Fausto Zonaro

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Fausto Zonaro
Zonaro.jpg
Self-portrait
Born (1854-09-18)18 September 1854
Masi, Padua, Austrian Empire
Died 19 July 1929(1929-07-19) (aged 74)
Sanremo, Italy
Nationality till 1866 Austrian from 1866 Italian
Field painting
Movement Orientalism[1]

Fausto Zonaro (18 September 1854 – 19 July 1929) was an Italian painter, best known for his Realist style paintings of life and history of the Ottoman Empire.

Life[edit]

Young life and early art career[edit]

Fausto Zonaro was born in Masi, a municipality in the Province of Padua, then part of the Austrian Empire. He was the eldest child of the mason Maurizio and his wife Elisabetta Bertoncin. Maurizio intended that his son should also be a mason, yet at a young age, Fausto showed a great ability at drawing.[2] With his parents’ consent, he enrolled first in the Technical Institute in Lendinara, then in the Cignaroli Academy in Verona under Napoleone Nani. Fausto opened a small art school and studio in Venice, but traveled often to Naples as well. He felt no clear direction in his life at that time.

He actively displayed works in exhibition and gained respect of critics. He painted mainly genre works in oil and watercolor. In 1883 at Milan, he exhibited: Le rivelatrici napoletane; Da Sant'Elmo, and Al Pincio; in Rome, the canvases Passa la vacca; La sofferente; Le cucitrici napoletane, and Il saponaro. In 1884, at Turin: Tempesta; Primo nato; Primo tuono, and the Zoccolaro of Naples; and in 1887 at Venice: In attesa; Al Redentoretto, and Lavoratrice di perle. La casa Camerini of Padua once possessed a banditore; and two canvases: I pigiatori and In medio stat virtus.[3]

The turning point in Zonaro’s career occurred however in 1891, when he fell in love with Elisabetta Pante, a pupil of his in Venice, And together they traveled to Constantinople, capital of the Ottoman Empire. They were partly inspired by Edmondo de Amicis’ orientalist travel book Constantinopoli.[2]

Constantinople[edit]

Il reggimento imperiale di Ertugrul sul ponte di Galata (The Imperial Regiment of the Ertugrul on the Galata Bridge)

In 1892, Zonaro and Pante married, and lived in the Constantinople neighborhood of Pera.

In Constantinople, over time he gained patronage in aristocratic circles. Munir Pasha, the Minister of Protocol, who invited him to visit Yıldız Palace and meet the prestigious local artist Osman Hamdi Bey. He was employed in teaching painting to the Pasha's wife, and in this way Zonaro and Pante got to know the important artistic figures of Constantinople of that time. In 1896 he was nominated as the court painter (Ottoman Turkish: Ressam-ı Hazret-i Şehriyari) thanks to the intervention of the Russian ambassador who had presented the ruling sultan Abdulhamid II with Zonaro’s work Il reggimento imperiale di Ertugrul sul ponte di Galata (in English: The Imperial Regiment of the Ertugrul on the Galata Bridge), which Abdulhamid II had then purchased.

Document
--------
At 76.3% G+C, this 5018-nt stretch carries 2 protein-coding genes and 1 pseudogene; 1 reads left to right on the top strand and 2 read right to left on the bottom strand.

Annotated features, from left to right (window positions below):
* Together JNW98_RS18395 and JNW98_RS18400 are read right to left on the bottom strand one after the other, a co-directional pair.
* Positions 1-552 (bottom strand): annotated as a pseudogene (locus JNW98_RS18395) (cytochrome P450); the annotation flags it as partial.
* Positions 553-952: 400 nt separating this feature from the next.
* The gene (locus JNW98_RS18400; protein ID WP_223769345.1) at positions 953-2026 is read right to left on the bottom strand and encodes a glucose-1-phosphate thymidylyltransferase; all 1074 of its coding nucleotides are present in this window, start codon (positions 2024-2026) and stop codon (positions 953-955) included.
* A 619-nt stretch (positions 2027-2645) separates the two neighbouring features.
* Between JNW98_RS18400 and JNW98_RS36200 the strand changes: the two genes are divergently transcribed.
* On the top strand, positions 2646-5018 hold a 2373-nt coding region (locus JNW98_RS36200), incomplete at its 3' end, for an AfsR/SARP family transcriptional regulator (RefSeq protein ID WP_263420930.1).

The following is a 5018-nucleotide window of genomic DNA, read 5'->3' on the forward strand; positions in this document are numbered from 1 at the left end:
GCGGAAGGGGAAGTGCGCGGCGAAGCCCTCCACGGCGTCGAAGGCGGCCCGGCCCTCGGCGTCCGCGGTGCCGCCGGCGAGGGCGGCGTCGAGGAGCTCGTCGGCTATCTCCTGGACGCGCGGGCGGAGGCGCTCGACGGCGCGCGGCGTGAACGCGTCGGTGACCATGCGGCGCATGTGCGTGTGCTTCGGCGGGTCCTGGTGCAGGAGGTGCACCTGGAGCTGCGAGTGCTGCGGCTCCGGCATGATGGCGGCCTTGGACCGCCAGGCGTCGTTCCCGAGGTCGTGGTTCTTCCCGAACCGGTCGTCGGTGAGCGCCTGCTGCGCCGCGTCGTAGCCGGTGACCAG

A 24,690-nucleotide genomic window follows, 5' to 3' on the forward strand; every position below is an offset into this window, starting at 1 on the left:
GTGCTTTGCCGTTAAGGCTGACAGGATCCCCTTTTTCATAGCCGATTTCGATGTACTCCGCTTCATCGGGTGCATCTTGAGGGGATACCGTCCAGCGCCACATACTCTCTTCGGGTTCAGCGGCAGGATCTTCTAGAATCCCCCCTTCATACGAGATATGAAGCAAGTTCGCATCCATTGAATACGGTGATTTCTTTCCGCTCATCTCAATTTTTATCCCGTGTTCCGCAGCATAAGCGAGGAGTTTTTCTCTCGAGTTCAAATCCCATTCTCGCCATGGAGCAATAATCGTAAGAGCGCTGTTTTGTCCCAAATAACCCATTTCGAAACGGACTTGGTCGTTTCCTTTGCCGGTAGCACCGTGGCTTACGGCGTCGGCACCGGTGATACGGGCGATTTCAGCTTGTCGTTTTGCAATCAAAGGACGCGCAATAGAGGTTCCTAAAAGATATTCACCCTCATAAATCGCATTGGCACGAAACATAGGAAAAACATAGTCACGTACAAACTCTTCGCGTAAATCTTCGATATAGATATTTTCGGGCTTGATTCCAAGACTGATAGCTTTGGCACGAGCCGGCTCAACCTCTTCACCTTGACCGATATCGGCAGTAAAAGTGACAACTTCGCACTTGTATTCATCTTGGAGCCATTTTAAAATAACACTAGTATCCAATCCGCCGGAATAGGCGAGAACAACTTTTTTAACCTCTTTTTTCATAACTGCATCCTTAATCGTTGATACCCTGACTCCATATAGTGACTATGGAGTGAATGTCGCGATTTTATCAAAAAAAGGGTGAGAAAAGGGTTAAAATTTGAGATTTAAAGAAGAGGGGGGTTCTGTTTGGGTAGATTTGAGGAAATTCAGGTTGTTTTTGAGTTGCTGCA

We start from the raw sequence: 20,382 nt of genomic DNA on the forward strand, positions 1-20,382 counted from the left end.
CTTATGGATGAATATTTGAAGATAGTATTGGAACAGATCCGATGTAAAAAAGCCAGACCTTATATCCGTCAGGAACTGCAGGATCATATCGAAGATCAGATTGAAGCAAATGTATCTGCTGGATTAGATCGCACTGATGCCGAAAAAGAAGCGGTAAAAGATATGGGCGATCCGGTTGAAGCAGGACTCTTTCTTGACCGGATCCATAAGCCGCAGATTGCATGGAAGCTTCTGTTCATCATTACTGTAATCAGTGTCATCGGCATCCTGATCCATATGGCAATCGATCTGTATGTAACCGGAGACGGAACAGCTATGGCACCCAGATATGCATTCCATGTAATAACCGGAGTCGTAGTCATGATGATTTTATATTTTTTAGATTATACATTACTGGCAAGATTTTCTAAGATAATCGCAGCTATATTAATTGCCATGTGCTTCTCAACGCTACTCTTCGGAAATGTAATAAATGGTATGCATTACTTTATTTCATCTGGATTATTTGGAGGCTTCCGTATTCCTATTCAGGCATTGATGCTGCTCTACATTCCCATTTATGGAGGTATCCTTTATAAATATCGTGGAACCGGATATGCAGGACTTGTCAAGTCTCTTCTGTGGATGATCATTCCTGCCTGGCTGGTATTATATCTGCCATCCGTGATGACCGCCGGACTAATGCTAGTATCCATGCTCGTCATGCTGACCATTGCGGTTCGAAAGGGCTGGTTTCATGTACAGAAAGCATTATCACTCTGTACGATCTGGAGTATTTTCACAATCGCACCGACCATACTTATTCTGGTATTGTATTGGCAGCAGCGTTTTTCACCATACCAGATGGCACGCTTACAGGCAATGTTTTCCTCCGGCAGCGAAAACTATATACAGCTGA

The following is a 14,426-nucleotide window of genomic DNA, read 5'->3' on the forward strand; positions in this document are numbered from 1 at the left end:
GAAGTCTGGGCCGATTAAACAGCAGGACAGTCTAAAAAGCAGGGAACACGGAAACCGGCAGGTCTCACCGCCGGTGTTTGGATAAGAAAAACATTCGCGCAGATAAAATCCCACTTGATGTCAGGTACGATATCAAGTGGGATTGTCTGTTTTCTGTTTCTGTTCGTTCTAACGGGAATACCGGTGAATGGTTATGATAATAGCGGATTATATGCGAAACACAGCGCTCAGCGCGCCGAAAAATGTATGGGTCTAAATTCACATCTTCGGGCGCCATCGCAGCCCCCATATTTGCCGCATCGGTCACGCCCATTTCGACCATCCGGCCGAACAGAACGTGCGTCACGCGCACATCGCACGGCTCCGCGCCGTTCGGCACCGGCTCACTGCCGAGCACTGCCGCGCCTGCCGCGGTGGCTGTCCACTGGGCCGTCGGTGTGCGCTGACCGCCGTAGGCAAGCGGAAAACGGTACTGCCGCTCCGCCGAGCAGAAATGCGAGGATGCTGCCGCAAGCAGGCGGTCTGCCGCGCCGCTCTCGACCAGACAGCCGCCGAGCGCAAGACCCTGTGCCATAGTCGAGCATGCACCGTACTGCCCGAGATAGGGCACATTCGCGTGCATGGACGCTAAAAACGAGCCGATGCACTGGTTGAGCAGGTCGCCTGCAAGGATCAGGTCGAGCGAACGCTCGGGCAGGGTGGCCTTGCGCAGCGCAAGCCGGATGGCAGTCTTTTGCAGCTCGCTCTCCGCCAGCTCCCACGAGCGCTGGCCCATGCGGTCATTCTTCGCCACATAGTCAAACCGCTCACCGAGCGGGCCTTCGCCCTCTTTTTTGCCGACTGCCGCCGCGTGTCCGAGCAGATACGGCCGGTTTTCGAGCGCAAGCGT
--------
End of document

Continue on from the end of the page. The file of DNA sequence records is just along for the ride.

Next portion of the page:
Mehmed II and the Ottoman Army approaching Constantinople, transporting a giant bombard by Zonaro.

This painting is of the crew of the Ottoman warship Ertugrul which had just been sent off on a visit to Japan. The Sultan later commissioned from Zonaro a series of paintings depicting events in the life of the 15th-century Ottoman sultan, Mehmed II. Holding the position of court painter, Zonaro viewed himself as the successor to the Venetian painter Gentile Bellini, who had been commissioned by Mehmed II to paint his portrait over 300 years earlier.[4]

Also during his stay in Istanbul, Zonaro witnessed the Day of Ashura processions carried out by the Shia Muslims on the tenth of Muharram, and it was the procession of Tatbir that inspired him to paint his renowned painting 10th of Muharram, it was reported that Zonaro said "After witnessing the horripilating procession (of Tatbir) I wish I were able to meet this man they mourn for". The "man" Zonaro speaks of indicates to the oppressed grandson of the Muslim prophet Mohammed, Hussein ibn Ali.

Return to Italy and death[edit]

Zonaro remained in Constantinople until 1909, when he returned to Italy following the coup d'état that overthrew his patron Abdulhamid II. There would be no Ottoman court painter after him.[2] He settled in Sanremo where he continued to paint small works depicting the Italian Riviera and the nearby French Riviera until his death.

In 1920 he separated from his wife and began living with his daughter. Nine years later, he died. He is buried in the Foce Cemetery in Sanremo. On his gravestone, underneath an Ottoman tughra, it states that Zonaro was the court painter of the Ottoman Empire.[5]

Artistic work and reputation[edit]

Zonaro painted portraits, landscapes and historical paintings. It is claimed that “Zonaro was one of those who made a major contribution to the development of western style art in Turkey.”[5] He was a prolific artist who created hundreds of works, most of which are of the Ottoman Empire. An exhibition of his work in Florence in 1977 "received wide acclaim in the art world".[5]

Today, most of Zonaro’s works remain in Istanbul, and many of them are on display in the city’s leading museums. His pictures can be found in the state museums of Topkapı Palace, Dolmabahçe Palace and the Istanbul Military Museum. Zonaro’s works can also be found in the private Sakıp Sabancı Museum[6] and Pera Museum. Also, a number of them belong to private collectors in Turkey.[5]

Gallery[edit]

References[edit]

Sources[edit]

External links[edit]